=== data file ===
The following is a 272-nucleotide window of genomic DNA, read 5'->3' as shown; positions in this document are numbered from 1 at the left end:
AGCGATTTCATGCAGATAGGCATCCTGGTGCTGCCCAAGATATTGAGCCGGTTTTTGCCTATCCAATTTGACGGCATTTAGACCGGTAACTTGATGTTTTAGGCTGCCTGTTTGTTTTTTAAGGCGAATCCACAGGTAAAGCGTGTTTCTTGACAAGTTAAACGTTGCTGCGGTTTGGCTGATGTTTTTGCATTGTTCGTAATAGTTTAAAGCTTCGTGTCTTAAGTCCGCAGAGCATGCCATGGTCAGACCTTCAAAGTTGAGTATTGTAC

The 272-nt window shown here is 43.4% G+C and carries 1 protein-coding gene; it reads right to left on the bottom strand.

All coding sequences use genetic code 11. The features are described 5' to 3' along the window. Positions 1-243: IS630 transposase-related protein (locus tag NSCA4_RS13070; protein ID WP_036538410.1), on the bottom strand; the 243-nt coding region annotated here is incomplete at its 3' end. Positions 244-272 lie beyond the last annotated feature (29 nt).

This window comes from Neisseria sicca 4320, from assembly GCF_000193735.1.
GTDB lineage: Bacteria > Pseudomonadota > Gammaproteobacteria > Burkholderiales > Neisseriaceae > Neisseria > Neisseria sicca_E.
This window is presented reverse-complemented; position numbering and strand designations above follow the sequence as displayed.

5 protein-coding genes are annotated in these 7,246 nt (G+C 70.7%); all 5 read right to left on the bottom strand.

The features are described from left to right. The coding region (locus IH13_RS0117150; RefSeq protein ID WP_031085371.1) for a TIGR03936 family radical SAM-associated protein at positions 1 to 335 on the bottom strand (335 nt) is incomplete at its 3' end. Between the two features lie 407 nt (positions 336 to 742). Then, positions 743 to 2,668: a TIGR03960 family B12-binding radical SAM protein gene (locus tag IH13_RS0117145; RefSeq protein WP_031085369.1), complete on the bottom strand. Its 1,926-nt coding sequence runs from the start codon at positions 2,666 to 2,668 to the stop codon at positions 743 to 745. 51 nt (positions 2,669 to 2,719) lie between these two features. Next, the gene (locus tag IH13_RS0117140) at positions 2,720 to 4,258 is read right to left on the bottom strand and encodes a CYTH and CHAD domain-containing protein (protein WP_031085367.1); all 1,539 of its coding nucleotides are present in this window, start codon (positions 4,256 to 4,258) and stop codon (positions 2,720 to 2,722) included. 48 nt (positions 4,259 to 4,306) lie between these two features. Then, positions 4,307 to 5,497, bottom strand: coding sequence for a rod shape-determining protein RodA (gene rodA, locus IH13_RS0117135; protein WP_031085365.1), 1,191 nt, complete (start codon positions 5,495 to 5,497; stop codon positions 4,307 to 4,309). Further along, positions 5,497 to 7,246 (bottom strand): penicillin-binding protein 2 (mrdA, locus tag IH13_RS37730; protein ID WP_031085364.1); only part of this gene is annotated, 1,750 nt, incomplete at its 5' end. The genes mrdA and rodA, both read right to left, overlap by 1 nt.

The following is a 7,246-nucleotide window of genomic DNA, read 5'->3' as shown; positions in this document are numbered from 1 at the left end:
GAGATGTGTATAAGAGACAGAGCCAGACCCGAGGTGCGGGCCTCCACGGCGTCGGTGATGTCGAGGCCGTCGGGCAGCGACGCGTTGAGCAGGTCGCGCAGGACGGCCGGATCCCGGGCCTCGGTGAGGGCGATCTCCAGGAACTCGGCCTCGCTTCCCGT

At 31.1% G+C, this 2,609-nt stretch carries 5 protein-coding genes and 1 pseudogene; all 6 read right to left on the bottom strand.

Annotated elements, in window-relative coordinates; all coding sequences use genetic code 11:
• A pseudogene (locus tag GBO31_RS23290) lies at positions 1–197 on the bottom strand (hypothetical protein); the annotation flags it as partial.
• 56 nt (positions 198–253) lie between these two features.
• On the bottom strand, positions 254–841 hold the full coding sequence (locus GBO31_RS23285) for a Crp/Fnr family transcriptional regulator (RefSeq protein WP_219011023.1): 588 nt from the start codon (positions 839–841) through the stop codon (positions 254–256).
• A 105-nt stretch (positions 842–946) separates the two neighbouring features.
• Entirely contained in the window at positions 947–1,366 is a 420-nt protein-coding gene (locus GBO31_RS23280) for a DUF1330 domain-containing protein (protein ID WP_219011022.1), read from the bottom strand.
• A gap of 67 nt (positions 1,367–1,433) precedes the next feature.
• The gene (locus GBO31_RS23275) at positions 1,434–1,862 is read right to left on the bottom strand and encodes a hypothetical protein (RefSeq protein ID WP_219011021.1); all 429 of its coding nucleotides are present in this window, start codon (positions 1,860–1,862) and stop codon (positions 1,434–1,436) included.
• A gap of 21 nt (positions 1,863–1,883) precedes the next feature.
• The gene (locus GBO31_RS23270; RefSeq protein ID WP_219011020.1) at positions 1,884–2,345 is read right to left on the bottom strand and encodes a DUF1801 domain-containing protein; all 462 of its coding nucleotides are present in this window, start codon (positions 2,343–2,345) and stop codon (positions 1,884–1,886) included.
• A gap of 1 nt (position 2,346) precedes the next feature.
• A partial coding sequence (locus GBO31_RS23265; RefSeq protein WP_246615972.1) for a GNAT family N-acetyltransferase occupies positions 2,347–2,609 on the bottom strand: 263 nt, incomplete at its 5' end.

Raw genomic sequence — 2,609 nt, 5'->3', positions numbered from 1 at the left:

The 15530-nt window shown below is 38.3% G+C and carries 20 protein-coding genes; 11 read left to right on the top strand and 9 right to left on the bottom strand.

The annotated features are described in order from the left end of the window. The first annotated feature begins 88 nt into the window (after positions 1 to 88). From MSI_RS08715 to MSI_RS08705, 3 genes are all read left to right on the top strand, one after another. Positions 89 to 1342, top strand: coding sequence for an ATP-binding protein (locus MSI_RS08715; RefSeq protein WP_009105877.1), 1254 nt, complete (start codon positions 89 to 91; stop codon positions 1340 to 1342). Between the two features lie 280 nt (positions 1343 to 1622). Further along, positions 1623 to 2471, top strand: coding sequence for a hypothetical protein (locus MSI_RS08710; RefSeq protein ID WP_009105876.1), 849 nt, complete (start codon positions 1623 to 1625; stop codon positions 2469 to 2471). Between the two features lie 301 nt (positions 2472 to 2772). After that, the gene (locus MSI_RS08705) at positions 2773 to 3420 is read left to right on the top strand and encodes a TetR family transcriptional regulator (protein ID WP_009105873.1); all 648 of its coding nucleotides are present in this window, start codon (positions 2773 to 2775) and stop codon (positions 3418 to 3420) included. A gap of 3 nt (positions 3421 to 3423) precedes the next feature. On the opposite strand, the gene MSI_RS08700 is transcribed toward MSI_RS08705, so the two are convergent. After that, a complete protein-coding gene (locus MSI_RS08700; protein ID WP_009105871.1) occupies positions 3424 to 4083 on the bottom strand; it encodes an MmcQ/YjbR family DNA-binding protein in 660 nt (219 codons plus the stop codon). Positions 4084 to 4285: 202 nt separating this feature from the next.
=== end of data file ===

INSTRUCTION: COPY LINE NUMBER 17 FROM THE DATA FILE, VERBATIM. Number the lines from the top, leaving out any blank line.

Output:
• A 105-nt stretch (positions 842–946) separates the two neighbouring features.